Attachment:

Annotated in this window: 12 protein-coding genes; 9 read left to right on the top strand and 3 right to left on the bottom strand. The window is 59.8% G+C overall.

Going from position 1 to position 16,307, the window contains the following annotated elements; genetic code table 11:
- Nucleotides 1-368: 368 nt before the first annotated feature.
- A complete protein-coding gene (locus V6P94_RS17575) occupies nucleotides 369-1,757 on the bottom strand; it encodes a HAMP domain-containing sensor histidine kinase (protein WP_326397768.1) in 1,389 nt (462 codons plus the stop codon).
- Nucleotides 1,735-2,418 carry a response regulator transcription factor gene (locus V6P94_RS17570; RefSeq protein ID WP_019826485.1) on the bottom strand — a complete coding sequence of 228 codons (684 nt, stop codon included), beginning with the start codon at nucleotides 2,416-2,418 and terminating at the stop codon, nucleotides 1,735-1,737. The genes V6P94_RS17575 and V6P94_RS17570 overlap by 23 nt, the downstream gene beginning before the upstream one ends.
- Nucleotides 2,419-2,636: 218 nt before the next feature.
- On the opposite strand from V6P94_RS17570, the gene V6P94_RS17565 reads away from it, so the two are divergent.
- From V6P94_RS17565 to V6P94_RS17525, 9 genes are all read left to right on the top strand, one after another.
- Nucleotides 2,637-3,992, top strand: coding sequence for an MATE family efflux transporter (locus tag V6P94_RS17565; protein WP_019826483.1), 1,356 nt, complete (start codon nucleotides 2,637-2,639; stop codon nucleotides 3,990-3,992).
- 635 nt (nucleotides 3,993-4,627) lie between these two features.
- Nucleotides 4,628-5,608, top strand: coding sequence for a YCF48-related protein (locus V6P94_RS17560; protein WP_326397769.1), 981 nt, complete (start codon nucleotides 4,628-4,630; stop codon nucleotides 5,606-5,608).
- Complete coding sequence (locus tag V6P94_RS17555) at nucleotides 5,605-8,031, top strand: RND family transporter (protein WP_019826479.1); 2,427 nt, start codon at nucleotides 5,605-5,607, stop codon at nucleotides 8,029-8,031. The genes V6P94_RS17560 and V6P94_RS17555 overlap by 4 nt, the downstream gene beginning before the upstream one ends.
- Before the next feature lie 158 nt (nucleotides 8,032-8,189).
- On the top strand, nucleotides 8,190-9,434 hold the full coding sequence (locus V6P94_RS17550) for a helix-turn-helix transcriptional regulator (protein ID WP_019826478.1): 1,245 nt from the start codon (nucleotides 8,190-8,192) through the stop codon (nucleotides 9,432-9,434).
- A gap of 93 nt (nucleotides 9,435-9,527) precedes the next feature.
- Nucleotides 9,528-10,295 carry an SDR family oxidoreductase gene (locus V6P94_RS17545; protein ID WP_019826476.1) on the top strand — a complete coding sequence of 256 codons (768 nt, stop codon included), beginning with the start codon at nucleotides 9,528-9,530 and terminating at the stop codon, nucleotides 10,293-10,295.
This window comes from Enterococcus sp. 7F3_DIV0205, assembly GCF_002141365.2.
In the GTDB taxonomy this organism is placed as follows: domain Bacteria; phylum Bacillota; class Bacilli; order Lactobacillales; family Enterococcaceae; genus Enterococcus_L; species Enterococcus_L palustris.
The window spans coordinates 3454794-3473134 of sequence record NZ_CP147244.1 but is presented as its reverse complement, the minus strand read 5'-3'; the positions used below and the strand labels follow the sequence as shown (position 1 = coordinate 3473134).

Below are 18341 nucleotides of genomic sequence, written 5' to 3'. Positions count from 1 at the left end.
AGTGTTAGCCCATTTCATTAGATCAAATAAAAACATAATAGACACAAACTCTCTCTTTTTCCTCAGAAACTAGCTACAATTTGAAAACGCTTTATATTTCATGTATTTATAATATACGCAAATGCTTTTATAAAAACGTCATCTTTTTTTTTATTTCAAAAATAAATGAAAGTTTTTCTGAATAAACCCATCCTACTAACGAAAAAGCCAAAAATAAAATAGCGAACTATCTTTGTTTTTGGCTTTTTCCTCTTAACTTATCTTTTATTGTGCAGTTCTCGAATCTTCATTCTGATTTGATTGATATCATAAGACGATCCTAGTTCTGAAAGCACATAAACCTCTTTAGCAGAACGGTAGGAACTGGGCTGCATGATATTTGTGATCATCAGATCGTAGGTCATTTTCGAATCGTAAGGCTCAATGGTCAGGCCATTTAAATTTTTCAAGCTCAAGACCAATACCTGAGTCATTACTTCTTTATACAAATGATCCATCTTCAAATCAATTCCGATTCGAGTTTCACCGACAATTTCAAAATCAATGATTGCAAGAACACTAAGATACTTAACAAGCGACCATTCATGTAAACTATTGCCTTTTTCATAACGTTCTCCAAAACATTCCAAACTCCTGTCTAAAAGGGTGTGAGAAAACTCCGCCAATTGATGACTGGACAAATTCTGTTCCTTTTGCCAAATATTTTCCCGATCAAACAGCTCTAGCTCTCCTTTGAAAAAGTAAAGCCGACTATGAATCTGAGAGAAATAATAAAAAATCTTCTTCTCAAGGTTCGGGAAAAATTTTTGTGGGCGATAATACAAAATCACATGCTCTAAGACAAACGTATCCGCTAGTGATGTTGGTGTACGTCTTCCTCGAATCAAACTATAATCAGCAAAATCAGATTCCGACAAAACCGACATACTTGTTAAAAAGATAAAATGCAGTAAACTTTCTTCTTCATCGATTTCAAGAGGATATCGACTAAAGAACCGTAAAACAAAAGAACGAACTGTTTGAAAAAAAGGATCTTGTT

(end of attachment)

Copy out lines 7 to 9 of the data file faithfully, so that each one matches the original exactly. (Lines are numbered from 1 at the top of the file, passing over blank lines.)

- On the opposite strand from V6P94_RS17570, the gene V6P94_RS17565 reads away from it, so the two are divergent.
- From V6P94_RS17565 to V6P94_RS17525, 9 genes are all read left to right on the top strand, one after another.
- Nucleotides 2,637-3,992, top strand: coding sequence for an MATE family efflux transporter (locus tag V6P94_RS17565; protein WP_019826483.1), 1,356 nt, complete (start codon nucleotides 2,637-2,639; stop codon nucleotides 3,990-3,992).